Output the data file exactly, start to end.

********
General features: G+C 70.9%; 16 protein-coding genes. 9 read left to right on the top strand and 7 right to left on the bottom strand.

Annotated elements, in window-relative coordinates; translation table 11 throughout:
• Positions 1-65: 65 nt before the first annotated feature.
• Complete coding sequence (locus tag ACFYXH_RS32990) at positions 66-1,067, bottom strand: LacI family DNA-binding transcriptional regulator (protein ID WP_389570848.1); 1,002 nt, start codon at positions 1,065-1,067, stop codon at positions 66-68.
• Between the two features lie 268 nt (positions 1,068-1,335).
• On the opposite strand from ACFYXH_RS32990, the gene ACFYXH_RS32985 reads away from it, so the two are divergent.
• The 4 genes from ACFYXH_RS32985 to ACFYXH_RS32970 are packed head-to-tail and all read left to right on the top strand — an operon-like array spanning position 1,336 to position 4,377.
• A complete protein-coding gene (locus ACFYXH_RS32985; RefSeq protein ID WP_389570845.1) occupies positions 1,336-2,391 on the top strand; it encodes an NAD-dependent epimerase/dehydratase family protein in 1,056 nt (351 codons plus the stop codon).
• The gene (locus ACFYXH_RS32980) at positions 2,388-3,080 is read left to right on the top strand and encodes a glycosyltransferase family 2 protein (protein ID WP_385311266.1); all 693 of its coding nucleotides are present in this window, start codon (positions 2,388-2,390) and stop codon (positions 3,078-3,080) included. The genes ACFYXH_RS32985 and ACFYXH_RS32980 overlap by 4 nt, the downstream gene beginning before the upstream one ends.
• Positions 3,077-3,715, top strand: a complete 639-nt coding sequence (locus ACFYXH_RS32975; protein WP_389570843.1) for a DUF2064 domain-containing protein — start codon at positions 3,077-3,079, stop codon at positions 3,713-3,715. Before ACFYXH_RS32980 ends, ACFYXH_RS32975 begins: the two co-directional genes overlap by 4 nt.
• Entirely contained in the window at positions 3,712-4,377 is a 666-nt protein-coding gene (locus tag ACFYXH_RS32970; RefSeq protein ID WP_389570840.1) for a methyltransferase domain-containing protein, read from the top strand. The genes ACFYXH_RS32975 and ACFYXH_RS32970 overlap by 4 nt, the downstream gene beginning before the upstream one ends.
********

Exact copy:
General features: G+C 70.9%; 16 protein-coding genes. 9 read left to right on the top strand and 7 right to left on the bottom strand.

Annotated elements, in window-relative coordinates; translation table 11 throughout:
• Positions 1-65: 65 nt before the first annotated feature.
• Complete coding sequence (locus tag ACFYXH_RS32990) at positions 66-1,067, bottom strand: LacI family DNA-binding transcriptional regulator (protein ID WP_389570848.1); 1,002 nt, start codon at positions 1,065-1,067, stop codon at positions 66-68.
• Between the two features lie 268 nt (positions 1,068-1,335).
• On the opposite strand from ACFYXH_RS32990, the gene ACFYXH_RS32985 reads away from it, so the two are divergent.
• The 4 genes from ACFYXH_RS32985 to ACFYXH_RS32970 are packed head-to-tail and all read left to right on the top strand — an operon-like array spanning position 1,336 to position 4,377.
• A complete protein-coding gene (locus ACFYXH_RS32985; RefSeq protein ID WP_389570845.1) occupies positions 1,336-2,391 on the top strand; it encodes an NAD-dependent epimerase/dehydratase family protein in 1,056 nt (351 codons plus the stop codon).
• The gene (locus ACFYXH_RS32980) at positions 2,388-3,080 is read left to right on the top strand and encodes a glycosyltransferase family 2 protein (protein ID WP_385311266.1); all 693 of its coding nucleotides are present in this window, start codon (positions 2,388-2,390) and stop codon (positions 3,078-3,080) included. The genes ACFYXH_RS32985 and ACFYXH_RS32980 overlap by 4 nt, the downstream gene beginning before the upstream one ends.
• Positions 3,077-3,715, top strand: a complete 639-nt coding sequence (locus ACFYXH_RS32975; protein WP_389570843.1) for a DUF2064 domain-containing protein — start codon at positions 3,077-3,079, stop codon at positions 3,713-3,715. Before ACFYXH_RS32980 ends, ACFYXH_RS32975 begins: the two co-directional genes overlap by 4 nt.
• Entirely contained in the window at positions 3,712-4,377 is a 666-nt protein-coding gene (locus tag ACFYXH_RS32970; RefSeq protein ID WP_389570840.1) for a methyltransferase domain-containing protein, read from the top strand. The genes ACFYXH_RS32975 and ACFYXH_RS32970 overlap by 4 nt, the downstream gene beginning before the upstream one ends.